Indictment: Former Rapid City priest went to great lengths to hide theft

Marcin Garbacz

RAPID CITY, S.D. — A former Rapid City priest went to great lengths to conceal his theft of diocese donations and spent the stolen money on chalices, statues and other artwork, according to his indictment.

Marcin Garbacz was indicted in late May by a grand jury at the federal courthouse in Rapid City on 50 counts of wire fraud, nine counts of money laundering and one count of transporting stolen money after allegedly stealing more than $150,000 in cash donations from the diocese between July 2012 to April 2018.

Garbacz had $10,556 on him when he was arrested May 10 by an IRS agent at the Seattle airport, where he had booked a one-way flight to his home country of Poland, according to the indictment and other court records. That same day, a federal judge ordered Garbacz to be transferred to South Dakota, but he has not been booked into the Pennington County Jail, according to the jail website.

The arrest affidavit is permanently sealed after a federal prosecutor said it contains information about an ongoing investigation and could lead to witness intimidation, court records show. But the indictment contains detailed information on Garbacz's alleged theft tactics.

Garbacz joined the diocese in 2004 and worked at various churches, according to the indictment. In 2012, he was removed from his assignment in Faith due to mismanaging the parish's finances and transferred to Rapid City.


He allegedly began stealing cash collected during mass and depositing it into his personal account at Black Hills Federal Credit Union in July 2012. Garbacz took the money after it was collected but before it was counted, and early in the morning or late at night to avoid being detected.

Between 2012-2018, staff at the St. Therese church became "suspicious of unusually low cash collection," the indictment says. The church's pastor and bookkeeper began using tamper-proof cash collection bags and installed a video surveillance system in March 2018 to see if someone was stealing the money.

But Garbacz found a way around those deterrents, the indictment says. To continue stealing, he went into the vault room since he knew the code, opened the tamper-proof bags and stole some of the cash, placed the remaining cash in identical tamper-proof bags he bought, left the new bags in the vault, and forged the writing on the old bags onto the new ones.

Parish workers became suspicious when they realized bags were missing so they checked the surveillance footage, the indictment says. But the video had been turned off or malfunctioned when the thefts would have occurred.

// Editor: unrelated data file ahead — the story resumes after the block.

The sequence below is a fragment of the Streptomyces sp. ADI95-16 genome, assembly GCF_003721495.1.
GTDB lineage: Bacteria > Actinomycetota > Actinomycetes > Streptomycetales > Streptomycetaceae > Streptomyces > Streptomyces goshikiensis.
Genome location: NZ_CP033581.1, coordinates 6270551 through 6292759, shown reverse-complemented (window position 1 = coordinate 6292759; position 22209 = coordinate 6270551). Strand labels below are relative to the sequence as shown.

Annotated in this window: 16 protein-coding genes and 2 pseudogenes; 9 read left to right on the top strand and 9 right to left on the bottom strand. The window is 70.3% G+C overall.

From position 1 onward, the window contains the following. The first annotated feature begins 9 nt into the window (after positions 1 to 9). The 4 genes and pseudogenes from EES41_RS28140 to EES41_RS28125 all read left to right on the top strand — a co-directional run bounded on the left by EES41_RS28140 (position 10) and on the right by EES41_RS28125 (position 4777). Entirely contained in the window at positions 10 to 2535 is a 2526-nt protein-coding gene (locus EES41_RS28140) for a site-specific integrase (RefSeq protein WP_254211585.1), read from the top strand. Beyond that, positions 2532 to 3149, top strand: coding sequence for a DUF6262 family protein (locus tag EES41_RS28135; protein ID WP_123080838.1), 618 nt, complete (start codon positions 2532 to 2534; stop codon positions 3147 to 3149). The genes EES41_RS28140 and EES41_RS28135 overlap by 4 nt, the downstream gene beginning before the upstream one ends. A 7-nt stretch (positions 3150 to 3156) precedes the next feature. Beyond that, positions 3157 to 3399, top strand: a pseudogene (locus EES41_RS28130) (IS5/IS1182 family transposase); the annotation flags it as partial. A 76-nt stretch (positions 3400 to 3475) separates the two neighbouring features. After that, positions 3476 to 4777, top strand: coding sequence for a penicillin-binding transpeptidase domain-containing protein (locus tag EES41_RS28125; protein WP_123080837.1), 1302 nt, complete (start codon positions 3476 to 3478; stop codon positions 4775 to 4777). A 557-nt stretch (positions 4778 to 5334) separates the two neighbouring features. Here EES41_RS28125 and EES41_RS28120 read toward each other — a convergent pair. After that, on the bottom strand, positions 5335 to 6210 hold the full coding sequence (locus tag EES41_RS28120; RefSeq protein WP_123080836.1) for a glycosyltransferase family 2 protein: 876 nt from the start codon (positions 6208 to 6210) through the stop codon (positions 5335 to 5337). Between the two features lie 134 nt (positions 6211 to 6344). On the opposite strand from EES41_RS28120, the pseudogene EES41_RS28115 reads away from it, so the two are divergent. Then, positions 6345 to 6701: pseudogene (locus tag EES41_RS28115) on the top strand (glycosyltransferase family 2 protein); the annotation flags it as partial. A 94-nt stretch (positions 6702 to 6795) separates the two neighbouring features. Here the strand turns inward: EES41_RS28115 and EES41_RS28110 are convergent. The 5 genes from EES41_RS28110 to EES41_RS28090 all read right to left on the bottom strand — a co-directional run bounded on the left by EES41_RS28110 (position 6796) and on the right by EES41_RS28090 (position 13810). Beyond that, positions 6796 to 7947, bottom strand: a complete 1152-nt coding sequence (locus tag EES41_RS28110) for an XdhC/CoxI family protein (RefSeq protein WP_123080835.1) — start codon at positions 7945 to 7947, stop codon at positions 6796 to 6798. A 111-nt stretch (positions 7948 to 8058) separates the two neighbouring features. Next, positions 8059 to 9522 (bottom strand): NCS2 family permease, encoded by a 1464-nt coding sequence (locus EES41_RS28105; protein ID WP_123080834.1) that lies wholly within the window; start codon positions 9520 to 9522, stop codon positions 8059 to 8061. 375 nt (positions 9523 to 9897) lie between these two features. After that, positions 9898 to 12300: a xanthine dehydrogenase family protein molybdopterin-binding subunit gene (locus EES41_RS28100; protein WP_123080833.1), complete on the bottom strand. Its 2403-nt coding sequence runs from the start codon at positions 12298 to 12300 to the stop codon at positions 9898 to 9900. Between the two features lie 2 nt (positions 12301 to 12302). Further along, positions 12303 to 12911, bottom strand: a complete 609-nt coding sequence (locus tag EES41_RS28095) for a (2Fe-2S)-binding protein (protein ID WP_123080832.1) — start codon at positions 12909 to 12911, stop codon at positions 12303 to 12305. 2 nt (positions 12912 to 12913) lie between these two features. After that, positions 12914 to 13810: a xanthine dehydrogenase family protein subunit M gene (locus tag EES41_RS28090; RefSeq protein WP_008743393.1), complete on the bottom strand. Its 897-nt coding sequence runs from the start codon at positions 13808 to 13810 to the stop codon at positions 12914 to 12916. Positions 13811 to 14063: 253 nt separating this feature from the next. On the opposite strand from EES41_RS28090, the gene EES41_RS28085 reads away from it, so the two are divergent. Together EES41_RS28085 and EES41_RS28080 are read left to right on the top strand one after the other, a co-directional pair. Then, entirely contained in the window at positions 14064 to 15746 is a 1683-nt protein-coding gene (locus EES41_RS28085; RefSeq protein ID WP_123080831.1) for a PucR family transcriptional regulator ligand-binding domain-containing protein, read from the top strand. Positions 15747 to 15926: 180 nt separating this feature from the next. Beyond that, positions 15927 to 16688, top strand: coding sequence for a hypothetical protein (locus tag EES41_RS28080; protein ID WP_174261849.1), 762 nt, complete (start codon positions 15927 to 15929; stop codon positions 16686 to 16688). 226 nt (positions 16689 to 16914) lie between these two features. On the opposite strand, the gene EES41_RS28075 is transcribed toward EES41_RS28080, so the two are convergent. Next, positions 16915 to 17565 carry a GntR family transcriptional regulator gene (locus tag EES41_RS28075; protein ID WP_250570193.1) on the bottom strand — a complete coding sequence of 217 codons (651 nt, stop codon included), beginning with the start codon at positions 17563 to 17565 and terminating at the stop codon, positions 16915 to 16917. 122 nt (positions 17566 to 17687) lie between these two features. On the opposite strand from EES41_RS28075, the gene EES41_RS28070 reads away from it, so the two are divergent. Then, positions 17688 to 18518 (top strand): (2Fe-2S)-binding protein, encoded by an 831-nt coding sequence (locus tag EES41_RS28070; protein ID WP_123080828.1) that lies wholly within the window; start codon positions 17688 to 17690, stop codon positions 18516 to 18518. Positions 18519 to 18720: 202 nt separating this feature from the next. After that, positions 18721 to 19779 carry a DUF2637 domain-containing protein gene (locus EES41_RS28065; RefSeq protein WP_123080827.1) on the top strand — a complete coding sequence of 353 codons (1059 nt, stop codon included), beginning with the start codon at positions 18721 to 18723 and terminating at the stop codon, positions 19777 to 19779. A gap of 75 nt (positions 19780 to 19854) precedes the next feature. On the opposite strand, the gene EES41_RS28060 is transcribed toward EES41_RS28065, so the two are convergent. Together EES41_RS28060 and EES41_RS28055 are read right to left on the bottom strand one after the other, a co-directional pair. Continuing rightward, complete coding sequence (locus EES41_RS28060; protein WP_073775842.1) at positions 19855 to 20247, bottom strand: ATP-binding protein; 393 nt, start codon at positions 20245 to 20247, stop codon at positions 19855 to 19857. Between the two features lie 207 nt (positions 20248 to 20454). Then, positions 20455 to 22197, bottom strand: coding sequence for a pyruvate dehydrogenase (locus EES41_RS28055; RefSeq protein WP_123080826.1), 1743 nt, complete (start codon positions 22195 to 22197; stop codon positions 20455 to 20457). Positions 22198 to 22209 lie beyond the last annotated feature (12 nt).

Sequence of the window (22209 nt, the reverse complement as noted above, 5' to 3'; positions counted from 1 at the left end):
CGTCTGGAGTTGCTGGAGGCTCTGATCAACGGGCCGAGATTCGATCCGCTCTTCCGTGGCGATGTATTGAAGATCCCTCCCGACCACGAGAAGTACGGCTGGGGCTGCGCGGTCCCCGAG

In April, the church installed two new cameras without Garbacz's knowledge and he was caught in the act between 2:30-3 a.m. on April 23, 2018. He denied stealing donations when confronted by Bishop Robert Gruss later that day, but admitted to it once he was shown the video evidence.

Pastors noticed that Garbacz had several custom-made chalices and other artwork worth tens of thousands of dollars, and his financial records shows him describing purchases such as "statue" or "chalice," the indictment says.

Garbacz was suspended from his ministry duties in May and sent to a six-month treatment program at the Saint Luke Consultation Center in St. Louis, a Catholic center that provides outpatient therapy to clergy and religious brothers, according to the center's website and a letter Garbacz sent to a state judge.

In July 2018, Garbacz closed his account with Black Hills Federal Credit Union, took out $15,379 and transferred it to a new account in St. Louis, according to the indictment. Despite having no known source of income, he deposited $39,000 into the new account between July and October.


Garbacz left the treatment program in November and moved to Seattle without Gruss' permission, according to December 2018 and May 2019 diocese newsletters. He then took out $50,007 from his St. Louis account and transferred it to a bank in Kent, Washington, in January 2019, the indictment says.

After a federal agent contacted him May 6, 2019, to tell him he was under investigation, Garbacz took out most of his cash from the account between May 8 and May 10, according to the indictment. He scheduled his flight to Poland at 1:05 a.m. on May 10.

If Garbacz is found guilty, he must forfeit $10,556, his chalices, and possibly more money and items, the indictment says.

In October 2018, Garbacz pleaded guilty in state court to first-degree petty theft for stealing from the diocese and received a suspended imposition of sentence — which means his record will be sealed from the public — from Judge Bernard Schuchmann.

Garbacz indicated he was thinking about leaving the priesthood in a Sept. 26 letter he wrote to Schuchmann asking for the suspended imposition of sentence. He said he was considering become a nurse, social worker or counselor, and having a misdemeanor on his record could prevent him from being admitted to an academic institution or obtaining a license.

His initial appearance at the federal court in Rapid City has yet to be scheduled.

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